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The latest issue of The Tort Law Review (Volume 21 Part 1) contains the following material:
This article explores the theoretical and practical implications of recent Canadian jurisprudence on immigration-related torts, with particular emphasis on judicial analysis of the duty of care in cases of alleged negligence in immigration processing. Although tort claims in immigration context have not enjoyed much success, this article argues that: (1) tort law could usefully complement existing remedies in immigration context by offering a new avenue to promote accountability of government officials and to provide recourse to non-citizens who have suffered harm as a result of negligent actions; and (2) insight from tort theory (specifically Desmond Manderson’s writings on the duty of care as ethical responsibility) can offer a new way of thinking about the relationship between non-citizens and host states.
Battery is a promising cause of action for toxic tort plaintiffs. Nevertheless, there remains substantial controversy as to whether battery can only be applied in the case of direct interferences. Building on the principles of corrective justice, this article undertakes a critical exploration of the directness element in the tort of battery. The analysis begins by considering how the directness ought to be treated where the battery committed occurred via an environmental vector, such as wind or water. Then, using a series of thought experiments, the article ultimately argues that Canadian law should abolish the distinction between direct and indirect acts in battery in response to pragmatic and doctrinal considerations.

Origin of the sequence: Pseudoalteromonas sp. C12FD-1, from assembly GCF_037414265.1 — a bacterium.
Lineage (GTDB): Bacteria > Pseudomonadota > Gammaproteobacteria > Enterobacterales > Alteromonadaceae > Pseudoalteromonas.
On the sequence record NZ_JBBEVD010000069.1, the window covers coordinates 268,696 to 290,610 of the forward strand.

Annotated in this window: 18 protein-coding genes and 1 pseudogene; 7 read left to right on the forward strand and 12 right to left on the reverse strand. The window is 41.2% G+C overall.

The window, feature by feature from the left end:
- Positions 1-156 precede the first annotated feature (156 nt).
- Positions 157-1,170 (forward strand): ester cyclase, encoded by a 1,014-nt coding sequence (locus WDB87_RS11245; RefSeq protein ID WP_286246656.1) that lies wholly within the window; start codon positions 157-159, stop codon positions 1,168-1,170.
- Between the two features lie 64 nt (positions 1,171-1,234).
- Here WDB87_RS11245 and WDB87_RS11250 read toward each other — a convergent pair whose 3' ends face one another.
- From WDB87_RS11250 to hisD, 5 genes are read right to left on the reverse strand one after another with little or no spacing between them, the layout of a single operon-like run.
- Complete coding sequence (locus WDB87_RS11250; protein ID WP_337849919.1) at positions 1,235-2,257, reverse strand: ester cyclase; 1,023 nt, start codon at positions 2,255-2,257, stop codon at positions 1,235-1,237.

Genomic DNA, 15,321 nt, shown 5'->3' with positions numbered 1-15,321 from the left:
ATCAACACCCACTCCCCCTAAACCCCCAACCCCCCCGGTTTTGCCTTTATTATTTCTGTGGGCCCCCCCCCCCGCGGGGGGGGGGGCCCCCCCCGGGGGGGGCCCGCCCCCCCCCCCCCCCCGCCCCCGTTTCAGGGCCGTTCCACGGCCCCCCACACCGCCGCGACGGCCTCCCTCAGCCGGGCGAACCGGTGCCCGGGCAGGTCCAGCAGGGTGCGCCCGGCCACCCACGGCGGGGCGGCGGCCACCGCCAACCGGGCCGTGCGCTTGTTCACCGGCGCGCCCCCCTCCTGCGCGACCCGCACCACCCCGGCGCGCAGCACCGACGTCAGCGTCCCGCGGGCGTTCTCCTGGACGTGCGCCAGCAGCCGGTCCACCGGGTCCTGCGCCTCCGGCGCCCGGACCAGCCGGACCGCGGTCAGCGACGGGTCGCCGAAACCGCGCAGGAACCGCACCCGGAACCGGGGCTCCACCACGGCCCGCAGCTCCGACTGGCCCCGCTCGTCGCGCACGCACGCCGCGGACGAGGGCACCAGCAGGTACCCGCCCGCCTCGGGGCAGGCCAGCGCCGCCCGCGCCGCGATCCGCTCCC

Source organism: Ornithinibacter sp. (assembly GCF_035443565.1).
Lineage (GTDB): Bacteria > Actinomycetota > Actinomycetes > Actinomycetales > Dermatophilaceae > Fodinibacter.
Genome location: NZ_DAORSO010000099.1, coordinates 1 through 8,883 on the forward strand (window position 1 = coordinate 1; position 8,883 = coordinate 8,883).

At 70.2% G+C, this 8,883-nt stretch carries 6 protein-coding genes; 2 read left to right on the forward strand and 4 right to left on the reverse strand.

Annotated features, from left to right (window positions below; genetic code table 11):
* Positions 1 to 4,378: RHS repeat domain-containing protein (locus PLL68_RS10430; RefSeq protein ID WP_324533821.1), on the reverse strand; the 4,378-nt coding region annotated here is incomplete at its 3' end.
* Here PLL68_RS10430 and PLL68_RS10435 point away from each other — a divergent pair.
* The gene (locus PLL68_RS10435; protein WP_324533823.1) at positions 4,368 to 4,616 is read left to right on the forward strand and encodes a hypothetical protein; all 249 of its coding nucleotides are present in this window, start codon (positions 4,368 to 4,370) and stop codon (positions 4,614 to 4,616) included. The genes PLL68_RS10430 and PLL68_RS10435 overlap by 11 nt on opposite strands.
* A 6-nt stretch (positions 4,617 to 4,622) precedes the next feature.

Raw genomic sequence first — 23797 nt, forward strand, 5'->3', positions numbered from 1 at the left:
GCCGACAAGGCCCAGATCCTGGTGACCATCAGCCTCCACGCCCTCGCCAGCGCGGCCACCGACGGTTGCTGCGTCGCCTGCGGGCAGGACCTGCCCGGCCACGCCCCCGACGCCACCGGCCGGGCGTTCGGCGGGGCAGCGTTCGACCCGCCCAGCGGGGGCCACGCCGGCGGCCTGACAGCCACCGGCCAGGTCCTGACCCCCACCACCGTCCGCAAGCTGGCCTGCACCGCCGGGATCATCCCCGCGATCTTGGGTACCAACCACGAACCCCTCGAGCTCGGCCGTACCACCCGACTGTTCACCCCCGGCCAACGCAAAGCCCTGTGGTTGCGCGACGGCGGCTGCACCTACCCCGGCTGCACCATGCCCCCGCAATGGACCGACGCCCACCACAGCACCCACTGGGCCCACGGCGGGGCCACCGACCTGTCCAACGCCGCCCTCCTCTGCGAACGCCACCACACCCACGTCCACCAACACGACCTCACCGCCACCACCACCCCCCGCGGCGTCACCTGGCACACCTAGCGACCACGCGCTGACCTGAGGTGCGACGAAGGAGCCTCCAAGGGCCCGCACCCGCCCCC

The ability of exclusion clauses to confer defences on third parties has long vexed the common law. This article argues that the tort defence of voluntary assumption of risk provides a simple and credible solution to the problem. An assumption of risk can be evidenced by a clause agreed between the plaintiff and another party or a clause agreed between the defendant and another party. The ordinary rules of voluntary assumption of risk must be satisfied: the plaintiff must have freely consented to the clause and the clause must, in its ordinary meaning, protect the defendant. This analysis can apply to clauses that negate the defendant’s duty of care and also to those that exclude or limit the defendant’s liability. In neither situation does the doctrine of privity of contract apply, because the clause is merely being used as evidence of the voluntary assumption of risk.